57. The claimants were employees at a Bass brewery. Bass operated a share scheme for eligible employees, including the claimants, whereby they were entitled to an allocation of shares based on a proportion of annual profits in the discretion of the board. Bass was acquired by Interbrew SA in 2000, and the Bass employee members of the scheme became ineligible for continued membership by virtue of cessation of their Bass employment. It appears that "one-off" payments were in fact made on two occasions.

58. In February 2002, the business was acquired by Adolph Coors, who announced an incentive scheme. Employees' receipt of incentive payments depended on the growth and performance of the business. In 2003, the targets that had been set were not met, so that no payments were made. The claimants brought proceedings in the employment tribunal for unlawful deductions from wages. The tribunal upheld the claims, but the EAT allowed Coors' appeal. The Court of Appeal dismissed the claimants' appeals, applying the reasoning I have referred to above, and upon which Mr Stafford relies.

59. However, it is clear from the judgment of Chadwick LJ that, on a correct analysis, the employees were seeking compensation in these circumstances for the loss of a chance. He analysed the situation as follows at paragraph 71:

"As I have said, I am content to assume for the purposes of this appeal that the claimants have claims against the employer company for breach of contract. But, on a true analysis, those claims are, as it seems to me, claims for damages by way of compensation for the loss of the chance that, if the employer company had put in place a substitute scheme which met the requirement imposed by the claimants' employment history, the effect of such a scheme, when applied to the company's actual financial performance for the year 2003, would have been that the claimants received some benefit which (absent such a scheme) they did not receive. I have no reason to doubt that, in the context of a claim for damages advanced on that basis, a court could measure the loss of chance by an appropriate award. But that task is outside the jurisdiction which (in the case of a claimant whose employment has not come to an end) the legislature has chosen to confer on an Employment Tribunal by the 1996 Act. I agree with Wall LJ that, if and for so long as the claimants remain in the company's employment, they must seek their remedy in the county court."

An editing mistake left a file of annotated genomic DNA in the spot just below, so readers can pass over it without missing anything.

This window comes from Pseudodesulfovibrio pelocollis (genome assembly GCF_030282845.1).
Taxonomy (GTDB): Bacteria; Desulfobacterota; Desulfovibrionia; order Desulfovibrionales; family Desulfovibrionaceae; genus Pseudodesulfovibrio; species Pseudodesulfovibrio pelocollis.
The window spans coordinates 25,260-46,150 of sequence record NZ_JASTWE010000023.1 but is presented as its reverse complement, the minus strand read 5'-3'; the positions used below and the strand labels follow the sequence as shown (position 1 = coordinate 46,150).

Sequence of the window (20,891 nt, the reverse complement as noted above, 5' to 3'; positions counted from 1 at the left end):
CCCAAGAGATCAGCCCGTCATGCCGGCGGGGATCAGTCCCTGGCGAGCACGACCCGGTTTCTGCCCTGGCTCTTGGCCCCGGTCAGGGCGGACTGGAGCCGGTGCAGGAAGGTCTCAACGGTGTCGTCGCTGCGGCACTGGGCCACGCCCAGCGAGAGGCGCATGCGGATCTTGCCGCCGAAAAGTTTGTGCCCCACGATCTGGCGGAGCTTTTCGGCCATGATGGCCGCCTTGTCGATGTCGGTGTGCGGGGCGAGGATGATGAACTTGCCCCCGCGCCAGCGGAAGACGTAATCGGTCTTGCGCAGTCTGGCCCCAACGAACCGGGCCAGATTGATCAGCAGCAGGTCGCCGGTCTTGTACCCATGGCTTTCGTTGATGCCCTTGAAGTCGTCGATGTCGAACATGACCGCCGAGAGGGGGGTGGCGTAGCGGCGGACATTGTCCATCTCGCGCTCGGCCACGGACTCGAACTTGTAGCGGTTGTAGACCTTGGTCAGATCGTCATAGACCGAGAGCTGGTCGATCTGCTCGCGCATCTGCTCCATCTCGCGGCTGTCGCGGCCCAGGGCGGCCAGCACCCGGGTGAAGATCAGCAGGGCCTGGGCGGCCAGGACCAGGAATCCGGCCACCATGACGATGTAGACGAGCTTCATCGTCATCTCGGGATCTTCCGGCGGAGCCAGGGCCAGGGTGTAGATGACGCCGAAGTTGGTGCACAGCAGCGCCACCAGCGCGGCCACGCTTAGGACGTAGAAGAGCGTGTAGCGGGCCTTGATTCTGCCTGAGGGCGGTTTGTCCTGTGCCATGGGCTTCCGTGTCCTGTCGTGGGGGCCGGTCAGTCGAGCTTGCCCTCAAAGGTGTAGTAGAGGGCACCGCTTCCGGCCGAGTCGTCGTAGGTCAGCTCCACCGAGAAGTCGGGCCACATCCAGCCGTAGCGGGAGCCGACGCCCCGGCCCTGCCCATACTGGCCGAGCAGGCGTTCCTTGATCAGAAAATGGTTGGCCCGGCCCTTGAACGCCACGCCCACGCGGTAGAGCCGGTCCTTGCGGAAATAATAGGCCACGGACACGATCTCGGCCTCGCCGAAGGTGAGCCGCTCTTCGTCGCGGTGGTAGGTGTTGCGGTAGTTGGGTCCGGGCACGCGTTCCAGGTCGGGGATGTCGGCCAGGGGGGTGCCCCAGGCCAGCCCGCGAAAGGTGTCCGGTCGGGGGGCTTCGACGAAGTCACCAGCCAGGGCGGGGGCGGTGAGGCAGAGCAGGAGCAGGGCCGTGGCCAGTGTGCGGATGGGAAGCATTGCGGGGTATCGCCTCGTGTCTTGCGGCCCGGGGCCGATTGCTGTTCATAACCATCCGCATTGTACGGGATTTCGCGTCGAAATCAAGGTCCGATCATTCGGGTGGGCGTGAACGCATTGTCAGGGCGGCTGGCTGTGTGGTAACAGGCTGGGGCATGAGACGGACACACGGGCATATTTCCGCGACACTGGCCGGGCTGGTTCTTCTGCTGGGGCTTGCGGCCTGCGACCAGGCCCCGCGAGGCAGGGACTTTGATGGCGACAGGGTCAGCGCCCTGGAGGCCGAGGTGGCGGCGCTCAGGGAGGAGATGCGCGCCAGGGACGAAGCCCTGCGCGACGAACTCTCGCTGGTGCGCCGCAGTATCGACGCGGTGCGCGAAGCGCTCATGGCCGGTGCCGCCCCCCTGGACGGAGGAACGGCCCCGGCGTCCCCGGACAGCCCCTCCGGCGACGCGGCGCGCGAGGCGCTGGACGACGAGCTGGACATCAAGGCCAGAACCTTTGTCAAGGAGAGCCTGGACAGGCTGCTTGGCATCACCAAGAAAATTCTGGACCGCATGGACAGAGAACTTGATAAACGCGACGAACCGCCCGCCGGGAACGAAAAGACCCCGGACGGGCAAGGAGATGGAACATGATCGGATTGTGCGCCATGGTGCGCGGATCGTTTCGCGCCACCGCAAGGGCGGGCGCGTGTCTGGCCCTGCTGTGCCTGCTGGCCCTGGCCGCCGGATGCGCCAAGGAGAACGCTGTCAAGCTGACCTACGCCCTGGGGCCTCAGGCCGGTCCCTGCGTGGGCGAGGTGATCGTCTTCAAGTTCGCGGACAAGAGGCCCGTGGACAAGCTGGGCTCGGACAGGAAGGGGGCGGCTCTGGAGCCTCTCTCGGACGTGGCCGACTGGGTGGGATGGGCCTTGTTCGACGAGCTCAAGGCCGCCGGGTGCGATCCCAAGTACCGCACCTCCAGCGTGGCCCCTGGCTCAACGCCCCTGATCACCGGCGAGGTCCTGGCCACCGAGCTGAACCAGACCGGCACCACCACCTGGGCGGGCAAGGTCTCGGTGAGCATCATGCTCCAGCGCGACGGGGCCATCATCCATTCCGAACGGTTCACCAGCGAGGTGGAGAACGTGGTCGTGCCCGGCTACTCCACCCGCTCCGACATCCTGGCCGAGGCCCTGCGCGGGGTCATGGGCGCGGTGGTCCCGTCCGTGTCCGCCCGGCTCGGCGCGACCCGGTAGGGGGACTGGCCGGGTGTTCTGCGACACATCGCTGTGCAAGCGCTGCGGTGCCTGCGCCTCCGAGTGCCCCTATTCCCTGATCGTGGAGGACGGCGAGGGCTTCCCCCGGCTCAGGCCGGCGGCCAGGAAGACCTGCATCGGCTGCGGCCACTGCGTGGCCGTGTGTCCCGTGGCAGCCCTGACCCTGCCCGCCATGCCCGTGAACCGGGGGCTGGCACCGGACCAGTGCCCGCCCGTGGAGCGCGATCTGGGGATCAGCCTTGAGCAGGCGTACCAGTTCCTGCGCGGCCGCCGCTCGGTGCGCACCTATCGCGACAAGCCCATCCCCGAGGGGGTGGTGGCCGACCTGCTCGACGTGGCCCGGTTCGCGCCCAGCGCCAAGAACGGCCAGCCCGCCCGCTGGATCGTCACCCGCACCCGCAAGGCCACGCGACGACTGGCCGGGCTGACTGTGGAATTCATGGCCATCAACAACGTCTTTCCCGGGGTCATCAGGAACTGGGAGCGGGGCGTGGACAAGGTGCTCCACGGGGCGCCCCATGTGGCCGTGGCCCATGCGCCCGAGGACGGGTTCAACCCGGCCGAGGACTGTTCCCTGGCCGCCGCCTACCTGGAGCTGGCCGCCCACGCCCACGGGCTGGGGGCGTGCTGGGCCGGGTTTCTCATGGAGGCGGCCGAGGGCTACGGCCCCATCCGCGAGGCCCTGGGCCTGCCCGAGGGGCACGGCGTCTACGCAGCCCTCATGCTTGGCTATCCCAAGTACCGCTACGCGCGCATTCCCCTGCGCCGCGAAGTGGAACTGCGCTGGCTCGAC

60. I note that Wall LJ, although adopting different terminology at different places in his judgment, agreed with the judgment of Chadwick LJ.

61. The present case is not concerned at all with the loss of a chance. On the contrary, the claimant's case is that the defendant was legally obliged to pay him the sums that he claimed. I consider it to be clear from Coors that, in order to sustain a claim under the unlawful deduction from wages provisions, the claim must be quantifiable, although it is not necessary for an employee to be able to quantify it when the claim is presented. In that case the claim was not quantifiable for the reasons explained. In this case, however, the claims advanced by this claimant are clearly both quantifiable and quantified, because he quantified them before the tribunal and seeks to quantify them again, in the same way, in the proceedings presently before this court.

62. I find myself entirely in agreement with the observations of HHJ Burke QC in the EAT in Lucy and Ors v British Airways when considering Coors and the nature of a claim under part 2 of the 1996 Act. At paragraphs 34 - 35 of his judgment, and referring to the judgments in Coors, he said this: